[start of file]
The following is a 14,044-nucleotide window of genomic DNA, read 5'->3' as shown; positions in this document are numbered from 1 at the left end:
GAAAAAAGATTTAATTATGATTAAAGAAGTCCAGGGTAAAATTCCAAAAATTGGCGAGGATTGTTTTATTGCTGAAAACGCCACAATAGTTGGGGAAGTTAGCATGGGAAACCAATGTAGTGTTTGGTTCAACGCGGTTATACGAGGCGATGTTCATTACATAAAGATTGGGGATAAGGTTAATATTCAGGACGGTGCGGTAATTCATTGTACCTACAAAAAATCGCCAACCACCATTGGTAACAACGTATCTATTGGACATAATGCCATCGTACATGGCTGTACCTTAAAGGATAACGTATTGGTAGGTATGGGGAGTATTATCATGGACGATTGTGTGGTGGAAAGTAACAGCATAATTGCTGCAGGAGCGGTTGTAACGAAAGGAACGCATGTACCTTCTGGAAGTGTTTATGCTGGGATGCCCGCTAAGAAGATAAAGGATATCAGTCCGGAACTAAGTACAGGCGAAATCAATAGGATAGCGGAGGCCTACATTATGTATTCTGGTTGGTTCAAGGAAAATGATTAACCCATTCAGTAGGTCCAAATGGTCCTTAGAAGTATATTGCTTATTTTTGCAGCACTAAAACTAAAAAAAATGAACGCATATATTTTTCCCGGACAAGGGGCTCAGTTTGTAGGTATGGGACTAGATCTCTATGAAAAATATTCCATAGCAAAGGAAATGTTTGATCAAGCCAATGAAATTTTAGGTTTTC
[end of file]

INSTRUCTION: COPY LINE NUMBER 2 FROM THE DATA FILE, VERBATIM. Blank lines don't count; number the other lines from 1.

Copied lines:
GAAAAAAGATTTAATTATGATTAAAGAAGTCCAGGGTAAAATTCCAAAAATTGGCGAGGATTGTTTTATTGCTGAAAACGCCACAATAGTTGGGGAAGTTAGCATGGGAAACCAATGTAGTGTTTGGTTCAACGCGGTTATACGAGGCGATGTTCATTACATAAAGATTGGGGATAAGGTTAATATTCAGGACGGTGCGGTAATTCATTGTACCTACAAAAAATCGCCAACCACCATTGGTAACAACGTATCTATTGGACATAATGCCATCGTACATGGCTGTACCTTAAAGGATAACGTATTGGTAGGTATGGGGAGTATTATCATGGACGATTGTGTGGTGGAAAGTAACAGCATAATTGCTGCAGGAGCGGTTGTAACGAAAGGAACGCATGTACCTTCTGGAAGTGTTTATGCTGGGATGCCCGCTAAGAAGATAAAGGATATCAGTCCGGAACTAAGTACAGGCGAAATCAATAGGATAGCGGAGGCCTACATTATGTATTCTGGTTGGTTCAAGGAAAATGATTAACCCATTCAGTAGGTCCAAATGGTCCTTAGAAGTATATTGCTTATTTTTGCAGCACTAAAACTAAAAAAAATGAACGCATATATTTTTCCCGGACAAGGGGCTCAGTTTGTAGGTATGGGACTAGATCTCTATGAAAAATATTCCATAGCAAAGGAAATGTTTGATCAAGCCAATGAAATTTTAGGTTTTC